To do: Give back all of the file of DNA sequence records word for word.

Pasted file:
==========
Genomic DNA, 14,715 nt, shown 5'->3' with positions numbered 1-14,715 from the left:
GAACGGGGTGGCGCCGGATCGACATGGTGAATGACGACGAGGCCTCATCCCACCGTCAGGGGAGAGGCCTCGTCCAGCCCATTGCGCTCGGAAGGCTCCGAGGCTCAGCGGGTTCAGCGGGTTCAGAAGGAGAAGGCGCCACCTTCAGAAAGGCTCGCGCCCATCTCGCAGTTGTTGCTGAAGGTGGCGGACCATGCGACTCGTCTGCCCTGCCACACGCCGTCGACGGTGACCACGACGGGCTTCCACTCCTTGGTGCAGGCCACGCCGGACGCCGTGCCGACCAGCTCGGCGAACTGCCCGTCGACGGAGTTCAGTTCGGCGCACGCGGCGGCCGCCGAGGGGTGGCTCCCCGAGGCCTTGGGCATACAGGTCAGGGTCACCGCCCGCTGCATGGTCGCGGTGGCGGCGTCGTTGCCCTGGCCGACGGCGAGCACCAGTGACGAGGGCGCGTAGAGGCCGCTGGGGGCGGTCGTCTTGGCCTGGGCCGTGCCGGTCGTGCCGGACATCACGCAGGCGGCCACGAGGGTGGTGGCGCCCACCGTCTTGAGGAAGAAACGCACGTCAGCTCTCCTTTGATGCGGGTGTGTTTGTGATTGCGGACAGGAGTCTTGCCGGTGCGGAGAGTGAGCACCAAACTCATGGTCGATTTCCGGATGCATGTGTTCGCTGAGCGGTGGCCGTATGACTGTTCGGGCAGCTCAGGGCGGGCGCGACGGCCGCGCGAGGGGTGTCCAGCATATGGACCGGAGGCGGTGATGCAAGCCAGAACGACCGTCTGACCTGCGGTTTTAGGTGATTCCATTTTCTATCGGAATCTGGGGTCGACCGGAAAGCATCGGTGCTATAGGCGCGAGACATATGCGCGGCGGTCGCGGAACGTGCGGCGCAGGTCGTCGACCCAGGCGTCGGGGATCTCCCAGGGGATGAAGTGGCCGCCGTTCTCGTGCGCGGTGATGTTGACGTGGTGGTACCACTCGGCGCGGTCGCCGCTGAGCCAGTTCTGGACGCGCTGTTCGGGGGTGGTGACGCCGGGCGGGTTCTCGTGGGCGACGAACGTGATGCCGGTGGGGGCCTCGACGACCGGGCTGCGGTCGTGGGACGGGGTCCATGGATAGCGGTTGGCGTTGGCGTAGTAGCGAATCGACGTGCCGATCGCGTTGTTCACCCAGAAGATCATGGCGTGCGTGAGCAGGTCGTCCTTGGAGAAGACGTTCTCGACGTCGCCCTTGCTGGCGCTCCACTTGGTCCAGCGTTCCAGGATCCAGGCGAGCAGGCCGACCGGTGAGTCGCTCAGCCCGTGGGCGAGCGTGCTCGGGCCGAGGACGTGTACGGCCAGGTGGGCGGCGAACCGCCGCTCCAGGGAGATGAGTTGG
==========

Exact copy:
Genomic DNA, 14,715 nt, shown 5'->3' with positions numbered 1-14,715 from the left:
GAACGGGGTGGCGCCGGATCGACATGGTGAATGACGACGAGGCCTCATCCCACCGTCAGGGGAGAGGCCTCGTCCAGCCCATTGCGCTCGGAAGGCTCCGAGGCTCAGCGGGTTCAGCGGGTTCAGAAGGAGAAGGCGCCACCTTCAGAAAGGCTCGCGCCCATCTCGCAGTTGTTGCTGAAGGTGGCGGACCATGCGACTCGTCTGCCCTGCCACACGCCGTCGACGGTGACCACGACGGGCTTCCACTCCTTGGTGCAGGCCACGCCGGACGCCGTGCCGACCAGCTCGGCGAACTGCCCGTCGACGGAGTTCAGTTCGGCGCACGCGGCGGCCGCCGAGGGGTGGCTCCCCGAGGCCTTGGGCATACAGGTCAGGGTCACCGCCCGCTGCATGGTCGCGGTGGCGGCGTCGTTGCCCTGGCCGACGGCGAGCACCAGTGACGAGGGCGCGTAGAGGCCGCTGGGGGCGGTCGTCTTGGCCTGGGCCGTGCCGGTCGTGCCGGACATCACGCAGGCGGCCACGAGGGTGGTGGCGCCCACCGTCTTGAGGAAGAAACGCACGTCAGCTCTCCTTTGATGCGGGTGTGTTTGTGATTGCGGACAGGAGTCTTGCCGGTGCGGAGAGTGAGCACCAAACTCATGGTCGATTTCCGGATGCATGTGTTCGCTGAGCGGTGGCCGTATGACTGTTCGGGCAGCTCAGGGCGGGCGCGACGGCCGCGCGAGGGGTGTCCAGCATATGGACCGGAGGCGGTGATGCAAGCCAGAACGACCGTCTGACCTGCGGTTTTAGGTGATTCCATTTTCTATCGGAATCTGGGGTCGACCGGAAAGCATCGGTGCTATAGGCGCGAGACATATGCGCGGCGGTCGCGGAACGTGCGGCGCAGGTCGTCGACCCAGGCGTCGGGGATCTCCCAGGGGATGAAGTGGCCGCCGTTCTCGTGCGCGGTGATGTTGACGTGGTGGTACCACTCGGCGCGGTCGCCGCTGAGCCAGTTCTGGACGCGCTGTTCGGGGGTGGTGACGCCGGGCGGGTTCTCGTGGGCGACGAACGTGATGCCGGTGGGGGCCTCGACGACCGGGCTGCGGTCGTGGGACGGGGTCCATGGATAGCGGTTGGCGTTGGCGTAGTAGCGAATCGACGTGCCGATCGCGTTGTTCACCCAGAAGATCATGGCGTGCGTGAGCAGGTCGTCCTTGGAGAAGACGTTCTCGACGTCGCCCTTGCTGGCGCTCCACTTGGTCCAGCGTTCCAGGATCCAGGCGAGCAGGCCGACCGGTGAGTCGCTCAGCCCGTGGGCGAGCGTGCTCGGGCCGAGGACGTGTACGGCCAGGTGGGCGGCGAACCGCCGCTCCAGGGAGATGAGTTGG